Kathryn: Table Topics.

Lori: Table Topics, right. At the beginning, I was so scared of it. And then, after a while, I was like, “Yeah, bring it. Give me a question.”

Kathryn: Bring it on. Right. I can see you’re really good at it. I probably was terrible at that for quite some time. Years.

Lori: Well, I was too until I learned how to not be so terrible. Wow, this has been such a good conversation. And we didn’t even get into one of the other questions that I wanted to ask you because we had talked about it in the pre-show, it was about the comfort zone shrinking as we get older. Maybe we can touch on that for just a second because you had made a comment that you think that that is what happens. I actually think it may expand. What’s your theory?

Kathryn: What happens to a lot of people, especially those who have perfectionist tendencies, who want to get good at things, so we stay in a narrow zone, and unless you deliberately force yourself to try different things and break out of it, it’s going to shrink. Meaning, am I going to really try something new? There’s lots of written about it. How many of us have tried new things as we get older and older? But I do think if you start doing little things such as going to a clown school, or take an improv class, or go in Toastmasters, or hula hooping, any of these little things, it actually does expand because wisdom is really an expansion of the comfort zone. You’re like, “Oh, I can do that,” or “It’s not so bad if I fail. I can try that because I’ve tried something new before.” So, to me, the goal of life is to keep expanding your comfort zone. That’s a big part of why I’m passionate about this work around the productive perfectionist is because I want to keep expanding my comfort zone. But that little perfectionist thing that sits on my shoulder like, “No, no, stay inside. You want to be good at this.” Or something like, “No, no, I want to expand, I don’t want to be like this that stays in a narrow lane. I want to live a large life where the stakes and new adventures and things that I never tried before are part of my life.” So that’s why, for me, I have to keep pushing myself a little bit to keep expanding my zone.

Lori: I love that. I can see how that happens to people. And at the same time, I think as we get older, sometimes, not a lot, we get more confidence in ourselves. So we are more likely to try something that we have never done before because we feel more confident in who we are. We’ve grown into more who we are. I can see both sides of this coin.

Kathryn: I think that’s a great point. I think that’s the real goal. I think for folks, if you get trapped of just only doing things that you’re good at, that’s just saying, “You know, let me just try something like African dancing, whatever.” That was actually one of my keys to breaking out of perfectionism in college when I stopped playing tennis. I took African dancing. I thought I wanted to try something different. First reason, I love the music, but I was so terrible. I was like the worst. But it was fun.

Lori: That’s another piece is that you have to be willing to be terrible, and so many of us as perfectionist are not willing to be. I’ve heard so many people, myself included, in the past say, “I don’t want to be a beginner. I hate being a beginner because I just want to be good at it.” And that’s kind of impossible.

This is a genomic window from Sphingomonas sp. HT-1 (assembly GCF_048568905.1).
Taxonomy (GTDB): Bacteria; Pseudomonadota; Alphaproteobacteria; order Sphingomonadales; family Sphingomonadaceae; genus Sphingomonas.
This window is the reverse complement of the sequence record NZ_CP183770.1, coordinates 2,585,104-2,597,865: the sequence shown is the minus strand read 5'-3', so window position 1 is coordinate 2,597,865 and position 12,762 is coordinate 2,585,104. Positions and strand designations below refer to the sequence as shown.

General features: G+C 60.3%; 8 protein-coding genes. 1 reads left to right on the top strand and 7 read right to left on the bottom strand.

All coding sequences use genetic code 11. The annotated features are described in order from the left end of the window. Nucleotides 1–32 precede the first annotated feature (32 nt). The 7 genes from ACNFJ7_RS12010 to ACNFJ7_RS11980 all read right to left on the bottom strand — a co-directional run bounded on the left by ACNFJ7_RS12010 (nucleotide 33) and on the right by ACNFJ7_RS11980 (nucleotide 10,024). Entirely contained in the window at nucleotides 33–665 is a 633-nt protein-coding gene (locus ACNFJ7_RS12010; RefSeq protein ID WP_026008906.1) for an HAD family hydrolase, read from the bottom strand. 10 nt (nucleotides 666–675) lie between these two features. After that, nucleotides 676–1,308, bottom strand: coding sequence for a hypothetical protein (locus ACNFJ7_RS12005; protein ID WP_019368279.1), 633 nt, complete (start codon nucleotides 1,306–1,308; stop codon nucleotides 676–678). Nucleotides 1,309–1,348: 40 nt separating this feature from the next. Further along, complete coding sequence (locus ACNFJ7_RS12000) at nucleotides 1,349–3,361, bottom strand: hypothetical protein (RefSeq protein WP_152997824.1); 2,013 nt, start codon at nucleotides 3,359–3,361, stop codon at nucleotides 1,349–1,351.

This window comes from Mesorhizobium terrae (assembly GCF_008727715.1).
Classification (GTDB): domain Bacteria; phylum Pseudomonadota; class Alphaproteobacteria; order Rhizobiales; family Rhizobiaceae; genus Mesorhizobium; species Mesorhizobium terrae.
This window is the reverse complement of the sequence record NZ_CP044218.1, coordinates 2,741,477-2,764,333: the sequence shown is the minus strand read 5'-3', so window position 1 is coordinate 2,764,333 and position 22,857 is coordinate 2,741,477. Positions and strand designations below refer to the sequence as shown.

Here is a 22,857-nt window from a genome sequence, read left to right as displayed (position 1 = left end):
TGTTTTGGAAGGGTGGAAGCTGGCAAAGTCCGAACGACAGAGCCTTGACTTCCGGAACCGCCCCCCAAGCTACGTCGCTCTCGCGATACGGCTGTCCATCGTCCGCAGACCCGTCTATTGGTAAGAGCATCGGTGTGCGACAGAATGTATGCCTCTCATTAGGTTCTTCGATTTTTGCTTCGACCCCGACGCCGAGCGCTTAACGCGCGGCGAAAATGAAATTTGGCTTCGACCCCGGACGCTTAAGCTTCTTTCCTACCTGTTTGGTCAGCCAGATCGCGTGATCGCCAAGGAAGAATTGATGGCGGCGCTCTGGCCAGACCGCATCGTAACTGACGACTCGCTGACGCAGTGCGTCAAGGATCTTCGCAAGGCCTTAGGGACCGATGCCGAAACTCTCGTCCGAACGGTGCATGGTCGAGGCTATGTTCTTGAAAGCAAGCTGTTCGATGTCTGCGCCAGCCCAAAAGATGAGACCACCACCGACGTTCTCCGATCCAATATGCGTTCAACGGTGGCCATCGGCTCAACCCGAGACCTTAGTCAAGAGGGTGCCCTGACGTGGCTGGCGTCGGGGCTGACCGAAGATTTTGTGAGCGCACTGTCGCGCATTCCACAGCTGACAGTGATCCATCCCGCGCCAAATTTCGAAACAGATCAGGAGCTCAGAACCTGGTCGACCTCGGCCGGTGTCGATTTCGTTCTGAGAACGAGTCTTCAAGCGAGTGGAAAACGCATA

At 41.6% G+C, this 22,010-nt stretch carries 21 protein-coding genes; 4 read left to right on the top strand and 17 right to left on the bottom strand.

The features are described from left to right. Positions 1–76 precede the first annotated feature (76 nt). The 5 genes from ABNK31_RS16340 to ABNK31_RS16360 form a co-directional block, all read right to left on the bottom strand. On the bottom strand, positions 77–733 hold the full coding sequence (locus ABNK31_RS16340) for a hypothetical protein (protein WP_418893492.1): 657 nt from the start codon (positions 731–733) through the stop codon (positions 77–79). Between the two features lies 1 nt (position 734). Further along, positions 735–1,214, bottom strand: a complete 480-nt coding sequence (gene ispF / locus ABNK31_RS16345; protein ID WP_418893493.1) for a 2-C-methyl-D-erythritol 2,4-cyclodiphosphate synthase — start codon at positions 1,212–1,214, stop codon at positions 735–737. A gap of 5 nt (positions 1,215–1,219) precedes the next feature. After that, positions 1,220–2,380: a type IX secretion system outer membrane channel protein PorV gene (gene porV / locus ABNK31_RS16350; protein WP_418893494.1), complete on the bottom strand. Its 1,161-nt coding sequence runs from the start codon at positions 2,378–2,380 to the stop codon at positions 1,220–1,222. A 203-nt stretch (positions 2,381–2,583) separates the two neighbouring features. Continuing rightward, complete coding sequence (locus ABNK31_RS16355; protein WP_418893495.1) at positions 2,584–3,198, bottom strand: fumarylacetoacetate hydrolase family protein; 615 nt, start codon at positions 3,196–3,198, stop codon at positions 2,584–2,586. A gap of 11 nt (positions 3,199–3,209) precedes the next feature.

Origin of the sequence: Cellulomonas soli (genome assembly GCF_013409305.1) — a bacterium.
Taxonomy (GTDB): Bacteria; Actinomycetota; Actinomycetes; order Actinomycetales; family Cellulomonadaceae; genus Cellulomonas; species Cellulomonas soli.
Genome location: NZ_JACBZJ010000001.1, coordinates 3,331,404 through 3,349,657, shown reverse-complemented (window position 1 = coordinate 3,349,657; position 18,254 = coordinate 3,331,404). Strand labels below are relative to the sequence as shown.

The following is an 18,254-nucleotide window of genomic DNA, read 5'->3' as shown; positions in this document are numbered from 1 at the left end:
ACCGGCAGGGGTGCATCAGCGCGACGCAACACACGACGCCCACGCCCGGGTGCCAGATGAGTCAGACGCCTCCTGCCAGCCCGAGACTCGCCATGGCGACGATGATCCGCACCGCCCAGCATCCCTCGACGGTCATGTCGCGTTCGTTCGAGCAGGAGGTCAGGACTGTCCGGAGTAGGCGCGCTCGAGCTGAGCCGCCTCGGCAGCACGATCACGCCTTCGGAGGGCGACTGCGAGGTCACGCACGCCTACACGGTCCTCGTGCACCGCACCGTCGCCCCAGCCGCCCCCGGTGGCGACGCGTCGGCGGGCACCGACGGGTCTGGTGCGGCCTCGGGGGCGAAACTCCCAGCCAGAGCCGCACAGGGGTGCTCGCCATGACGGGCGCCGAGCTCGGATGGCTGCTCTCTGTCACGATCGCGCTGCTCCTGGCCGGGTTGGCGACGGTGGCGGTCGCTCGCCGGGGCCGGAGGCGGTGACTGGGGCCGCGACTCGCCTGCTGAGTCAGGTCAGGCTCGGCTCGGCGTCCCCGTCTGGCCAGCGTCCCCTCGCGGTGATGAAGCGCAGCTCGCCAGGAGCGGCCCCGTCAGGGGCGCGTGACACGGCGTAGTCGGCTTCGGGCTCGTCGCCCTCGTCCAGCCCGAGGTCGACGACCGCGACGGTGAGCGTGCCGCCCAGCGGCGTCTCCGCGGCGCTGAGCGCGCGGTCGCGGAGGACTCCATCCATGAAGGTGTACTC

Kathryn: You have to enjoy the process. That’s the big thing. You have to enjoy the process. That, for me, I learned that through dance class, improvisation, the hula hooping, it reminds me you just have to kind of enjoy it a little bit more.

Lori: Yes.

Kathryn: Those points are good ones. Yeah. The goal is to keep expanding. Yes.

Lori: Keep expanding and keep enjoying.

Kathryn: Yes, both.

Lori: Yes, it’s possible. It’s not one or the other.

Kathryn: No. It’s not a zero-sum game. That’s really what my book the Productive Perfectionist is about. My mission as a coach itself is to—you can keep expanding and enjoying the process and learn different ways such as letting go of those should, reframing those should, doing little exercises to get you out of that, your head, that will help you be in the moment more, enjoy more, but it is something you have to actively manage.

Lori: Yes. Thank you so much.

Kathryn: Thank you.

Lori: What is the song that you listen to when you need an extra boost of energy? Maybe you’re listening to it when you’re hula hooping. What’s your song?

Kathryn: I love that song. I’m Coming Out by Diana Ross.

Lori: Oh, yeah. That’s a good one.

Kathryn: I love that one.

Lori: That is such a good one, too. It’s just like screaming out at the top of your lungs.

Kathryn: Yes, yes. It’s sort of like, “I’m coming out.” It’s kind of like freeing.

Lori: I love it. Okay. And lastly, if someone wants to continue a conversation with you, how is the best way to do that?

Kathryn: I would say just reach out to me on my website, www.kcmayer.com.

Lori: Okay. I will put a link—

Kathryn: Just put that link in there. They could sign up. Send me an e-mail from there. Yeah, I’d love to continue. But I really appreciate this, Lori. This is such a fun conversation.

Lori: It really was. Thank you so much, Kathryn, for showing up for FINE is a 4-Letter Word.

Kathryn: Thanks so much. Have a great rest of the day.